Frigid temperatures and snowstorms are expected to hit the United States by this weekend

By Joelle Goldstein
January 11, 2021 05:12 PM
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People gearing up for cold weather
| Credit: ANGELA WEISS/AFP via Getty

2021 is here — and it's starting off with a bone-chilling bang.

In the coming days, Americans are being warned to brace themselves for a period of extreme cold brought on by this year's polar vortex, Bloomberg Green reported.

The vortex — which hit the U.S. in 2019 and led to at least 21 deaths — will likely cause temperatures across the country to plummet and bring the potential for snowstorms, according to USA Today.

"I do expect that eventually, winter weather will become more active across the U.S. post-MLK Day," meteorologist Judah Cohen of Atmospheric and Environmental Research told the outlet.

But what exactly is a polar vortex and how long will it last? Here's everything you need to know about the approaching frigid weather.

The science behind the Polar Vortex
| Credit: NOAA

What is a polar vortex?

The polar vortex describes the low-pressure system surrounding both of Earth's poles that flow the cold air in a counter-clockwise direction, according to the National Weather Service.

The vortex typically strengthens and expands in the winter, which sends cold air southward and may cause "large outbreaks of Arctic air in the United States," the NWS reported.

In years past, there have been several of these bone-chilling events, including in 1977, 1982, 1985, 1989 and 2014, according to the NWS.

The most recent one took place in January 2019, which broke at least 160 records in the Midwest and Northeast, with temperatures reaching as low as -14 in Detroit.

What to expect?

In addition to freezing temperatures, AccuWeather long-range expert Paul Pastelok told USA Today that storms are likely headed towards the United States' way.

"The weather pattern setting up across the East suggests the potential for a big storm to develop in the Plains and potentially impact the mid-Atlantic or Northeast around Jan. 18 or 19," Pastelok told the outlet.

Cohen also told the outlet that despite the vortex temporarily splitting last week, "there will be another more robust split of the polar vortex at the end of this week."

Western Europe and China are already experiencing a wave of cold weather, with Paris recording temperatures 3.5 degrees below normal, Madrid with temperatures 6.9 degrees colder and Beijing hitting a record-low of -9 on Thursday, Bloomberg Green reported.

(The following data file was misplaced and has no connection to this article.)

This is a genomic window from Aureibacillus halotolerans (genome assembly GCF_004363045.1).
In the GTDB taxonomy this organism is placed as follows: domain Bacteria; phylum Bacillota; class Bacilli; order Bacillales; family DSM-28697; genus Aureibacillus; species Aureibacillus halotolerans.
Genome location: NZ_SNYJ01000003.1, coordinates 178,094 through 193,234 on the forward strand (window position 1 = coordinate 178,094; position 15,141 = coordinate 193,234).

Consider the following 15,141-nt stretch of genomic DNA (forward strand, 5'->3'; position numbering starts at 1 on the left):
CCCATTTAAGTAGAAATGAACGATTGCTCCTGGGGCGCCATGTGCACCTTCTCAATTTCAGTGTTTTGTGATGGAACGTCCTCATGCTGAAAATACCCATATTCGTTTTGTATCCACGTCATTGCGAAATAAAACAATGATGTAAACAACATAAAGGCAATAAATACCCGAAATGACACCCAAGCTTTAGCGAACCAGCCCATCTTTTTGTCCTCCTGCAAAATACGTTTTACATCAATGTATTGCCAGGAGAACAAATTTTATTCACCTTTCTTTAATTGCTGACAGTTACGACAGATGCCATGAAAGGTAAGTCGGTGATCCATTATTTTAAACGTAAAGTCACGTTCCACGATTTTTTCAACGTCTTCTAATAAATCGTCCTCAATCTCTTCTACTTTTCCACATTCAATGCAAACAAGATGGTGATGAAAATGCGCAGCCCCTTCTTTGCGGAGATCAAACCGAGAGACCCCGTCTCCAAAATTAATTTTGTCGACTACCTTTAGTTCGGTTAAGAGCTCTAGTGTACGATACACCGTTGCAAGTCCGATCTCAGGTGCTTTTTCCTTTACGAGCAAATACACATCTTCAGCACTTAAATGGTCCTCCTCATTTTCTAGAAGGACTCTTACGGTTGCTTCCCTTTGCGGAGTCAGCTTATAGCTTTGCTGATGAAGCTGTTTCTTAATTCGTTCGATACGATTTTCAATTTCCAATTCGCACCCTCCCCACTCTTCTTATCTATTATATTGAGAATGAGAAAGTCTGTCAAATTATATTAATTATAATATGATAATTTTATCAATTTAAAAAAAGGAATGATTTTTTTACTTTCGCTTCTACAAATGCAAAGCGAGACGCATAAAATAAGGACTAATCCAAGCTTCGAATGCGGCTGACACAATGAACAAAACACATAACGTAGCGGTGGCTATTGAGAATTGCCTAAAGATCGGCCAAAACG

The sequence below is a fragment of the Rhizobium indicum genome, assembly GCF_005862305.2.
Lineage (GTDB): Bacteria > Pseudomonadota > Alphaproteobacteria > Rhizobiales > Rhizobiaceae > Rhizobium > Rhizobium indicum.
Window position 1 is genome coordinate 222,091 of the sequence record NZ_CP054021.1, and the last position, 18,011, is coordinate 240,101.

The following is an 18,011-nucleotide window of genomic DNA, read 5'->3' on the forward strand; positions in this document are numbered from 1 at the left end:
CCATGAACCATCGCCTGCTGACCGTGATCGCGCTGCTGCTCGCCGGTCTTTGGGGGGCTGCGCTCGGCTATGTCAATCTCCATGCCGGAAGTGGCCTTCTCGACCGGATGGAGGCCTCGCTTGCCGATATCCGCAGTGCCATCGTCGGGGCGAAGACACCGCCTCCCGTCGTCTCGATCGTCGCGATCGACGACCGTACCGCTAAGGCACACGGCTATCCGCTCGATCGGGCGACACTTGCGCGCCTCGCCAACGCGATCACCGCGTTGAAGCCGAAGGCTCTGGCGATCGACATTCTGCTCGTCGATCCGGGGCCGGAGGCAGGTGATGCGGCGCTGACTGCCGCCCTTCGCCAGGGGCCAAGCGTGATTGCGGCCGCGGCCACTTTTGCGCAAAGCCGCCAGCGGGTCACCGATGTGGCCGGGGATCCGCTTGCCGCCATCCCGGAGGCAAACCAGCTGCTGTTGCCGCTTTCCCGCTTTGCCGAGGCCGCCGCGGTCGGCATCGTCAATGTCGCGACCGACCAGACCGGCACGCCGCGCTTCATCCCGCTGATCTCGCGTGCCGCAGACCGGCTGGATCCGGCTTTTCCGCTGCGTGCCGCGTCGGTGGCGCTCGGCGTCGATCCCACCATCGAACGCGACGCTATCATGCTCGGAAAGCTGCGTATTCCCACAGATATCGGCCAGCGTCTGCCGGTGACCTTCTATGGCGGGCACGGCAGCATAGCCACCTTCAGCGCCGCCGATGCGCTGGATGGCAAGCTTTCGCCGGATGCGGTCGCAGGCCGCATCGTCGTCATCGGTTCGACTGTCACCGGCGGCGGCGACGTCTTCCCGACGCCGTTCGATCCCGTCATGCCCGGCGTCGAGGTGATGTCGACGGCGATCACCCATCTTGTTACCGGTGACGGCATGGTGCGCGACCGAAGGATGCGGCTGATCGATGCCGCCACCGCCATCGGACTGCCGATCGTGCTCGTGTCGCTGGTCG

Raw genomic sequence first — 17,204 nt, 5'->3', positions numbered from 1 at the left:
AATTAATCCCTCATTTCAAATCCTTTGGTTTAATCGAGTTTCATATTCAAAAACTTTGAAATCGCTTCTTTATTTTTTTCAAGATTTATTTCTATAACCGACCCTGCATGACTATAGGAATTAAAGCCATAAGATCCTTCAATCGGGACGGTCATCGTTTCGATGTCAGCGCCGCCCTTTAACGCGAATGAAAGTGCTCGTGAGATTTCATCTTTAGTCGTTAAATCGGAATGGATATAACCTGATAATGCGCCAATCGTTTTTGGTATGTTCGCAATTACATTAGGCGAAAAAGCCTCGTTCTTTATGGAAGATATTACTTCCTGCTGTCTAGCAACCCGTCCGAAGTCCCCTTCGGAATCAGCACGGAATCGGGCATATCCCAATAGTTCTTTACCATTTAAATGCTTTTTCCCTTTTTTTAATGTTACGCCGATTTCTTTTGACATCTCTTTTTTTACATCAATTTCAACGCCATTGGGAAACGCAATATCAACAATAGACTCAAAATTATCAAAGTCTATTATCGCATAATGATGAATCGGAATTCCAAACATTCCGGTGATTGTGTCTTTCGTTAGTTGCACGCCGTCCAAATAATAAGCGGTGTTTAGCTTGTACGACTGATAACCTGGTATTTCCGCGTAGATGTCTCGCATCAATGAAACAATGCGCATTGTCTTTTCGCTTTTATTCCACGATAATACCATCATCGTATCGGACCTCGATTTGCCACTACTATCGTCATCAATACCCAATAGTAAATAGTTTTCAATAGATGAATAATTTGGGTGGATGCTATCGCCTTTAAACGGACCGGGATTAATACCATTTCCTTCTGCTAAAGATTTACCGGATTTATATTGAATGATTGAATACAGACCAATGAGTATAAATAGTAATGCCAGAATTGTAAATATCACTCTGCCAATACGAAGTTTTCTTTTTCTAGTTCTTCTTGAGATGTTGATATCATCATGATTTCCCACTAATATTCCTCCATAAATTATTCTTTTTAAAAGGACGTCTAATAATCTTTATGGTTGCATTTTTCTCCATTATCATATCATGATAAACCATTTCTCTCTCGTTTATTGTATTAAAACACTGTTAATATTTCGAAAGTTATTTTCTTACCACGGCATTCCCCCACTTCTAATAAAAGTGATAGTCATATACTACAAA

RELATED VIDEO: Temperatures Reach -50 Degrees In Some Areas As Polar Vortex Hits the US

How long will it last?

It's difficult for meteorologists to predict exactly how long the polar vortex will last, but Jason Furtado, an assistant professor at the University of Oklahoma's School of Meteorology, told CNN that its effects could be lengthy — especially in the troposphere, where nearly all weather conditions take place.

"In the stratosphere, the polar vortex typically recovers in strength within a couple of weeks of the peak of the event," Furtado explained to the outlet. "However, in the troposphere, the effects of the SSW [sudden stratospheric warming] event (e.g., a further south jet stream, cold and stormy weather) can last for up to 8 weeks."

"So, these events, which can evolve quickly, can have lasting impacts on the winter weather patterns in the troposphere," he added.

Is there a chance it won't happen?

Despite the likelihood of cold temperatures, Jim Rouiller, lead meteorologist with the Energy Weather Group LLC., told Bloomberg Green there's also a chance they may not happen at all.

"Many times in the past, the forecast for a cold weather event across the country resulted in a false alarm," Rouiller told the outlet, citing changes of gears in the atmosphere.

As Americans wait to see whether a polar vortex sweeps through, weather officials are reminding people of what to do if the cold comes in.

This includes checking the forecast, adjusting travel schedules, watching for frostbite, dressing appropriately, checking pipes and salting walkways, the NWS reported.